In an interview with Michael Steele, NPR’s Steve Inskeep repeatedly asked the RNC chairman to explain why Republicans keep defending Medicare at the same time they claim that the government is incompetent at running anything.
Steele grew frustrated with the questioning, telling Inskeep to stop being “cute” and “doing a wonderful little dance.” But even while admitting that people “like Medicare” and it’s “a valuable program is it’s the last line of opportunity to receive health care for a lot of our seniors,” he continued to attack it as “bloated” and inefficient. “I’m not saying I like or dislike Medicare,” an exasperated Steele finally said. “It is what it is.”
At one point, Steele tied himself into knots trying to explain his view on the proper role of government after saying that “there are issues in the insurance market that we can regulate a little bit better”:
INSKEEP: Wait, wait — You would trust the government to look into that?STEELE: No, I’m talking about the private — I’m talking about citizens. I’m talking about — (CROSSTALK)INSKEEP: Who is it you — You said it is something that should be looked into. Who is it that you think should look into that?STEELE: Well, who regulates the insurance markets?INSKEEP: That would be the government, I believe.STEELE: Well, and so what. Now wait a minute. Hold up. You’re doing a wonderful little dance here and you’re trying to be cute. But the reality of this is very simple. I’m not saying the government doesn’t have a role to play. I’ve never said that. The government does have a role to play; it has a very limited role to play.INSKEEP: Mr. Chairman, I respect that you think I’m doing a dance here. I just want you to know that as a citizen, I’m a little confused by the positions you take because you’re giving me a very nice nuanced position here —STEELE: It’s not nice and nuanced. I’m being very clear.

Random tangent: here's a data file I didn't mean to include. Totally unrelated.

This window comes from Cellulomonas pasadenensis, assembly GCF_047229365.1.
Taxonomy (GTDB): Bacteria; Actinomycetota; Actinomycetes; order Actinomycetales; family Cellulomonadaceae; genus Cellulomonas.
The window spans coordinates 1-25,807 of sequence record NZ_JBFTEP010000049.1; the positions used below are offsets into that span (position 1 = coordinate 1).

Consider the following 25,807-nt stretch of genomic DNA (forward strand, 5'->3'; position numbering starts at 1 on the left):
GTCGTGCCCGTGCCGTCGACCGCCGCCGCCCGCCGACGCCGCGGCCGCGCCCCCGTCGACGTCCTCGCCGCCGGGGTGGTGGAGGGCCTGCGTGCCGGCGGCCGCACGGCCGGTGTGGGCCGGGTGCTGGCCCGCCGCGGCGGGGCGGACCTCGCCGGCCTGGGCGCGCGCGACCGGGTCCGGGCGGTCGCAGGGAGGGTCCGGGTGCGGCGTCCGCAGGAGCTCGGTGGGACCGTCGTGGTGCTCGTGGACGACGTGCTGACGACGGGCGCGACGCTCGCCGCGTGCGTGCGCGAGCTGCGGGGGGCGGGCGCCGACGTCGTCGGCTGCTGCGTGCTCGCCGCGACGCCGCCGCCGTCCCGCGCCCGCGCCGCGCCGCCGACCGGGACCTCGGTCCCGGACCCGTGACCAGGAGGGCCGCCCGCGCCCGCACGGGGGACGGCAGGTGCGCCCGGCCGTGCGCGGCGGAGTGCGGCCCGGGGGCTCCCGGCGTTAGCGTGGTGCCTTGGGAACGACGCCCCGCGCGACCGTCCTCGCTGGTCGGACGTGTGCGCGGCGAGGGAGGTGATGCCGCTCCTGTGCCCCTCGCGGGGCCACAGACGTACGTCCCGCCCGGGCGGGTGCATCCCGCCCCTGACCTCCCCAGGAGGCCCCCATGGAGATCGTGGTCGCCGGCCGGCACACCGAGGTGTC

Steele also had to admit that sometimes private insurers do get “between the doctor and the patient,” but he quickly added that if the government were involved, it would be “10 times worse.”
Toward the end of the interview, Inskeep also asked Steele whether it was “challenging” to explain the health care situation to Americans in a way that “doesn’t just kind of scare people with soundbites.” Steele insisted, “No one’s trying to scare people with soundbites. I have not done that, and I don’t know any leaders in the House and the Senate that have done that.” (Of course, many Republicans in Congress have been using these soundbites, and Steele himself has endorsed them.)
Steele has been all over the map in recent weeks, trying to square the GOP’s dogmatic positions with the realities of health care in America. He has fear-mongered about death panels, and then said that no one should be using such soundbites. He has criticized cost-cutting savings to Medicare, then said that such measures may be warranted. In today’s interview, all those positions finally caught up with him.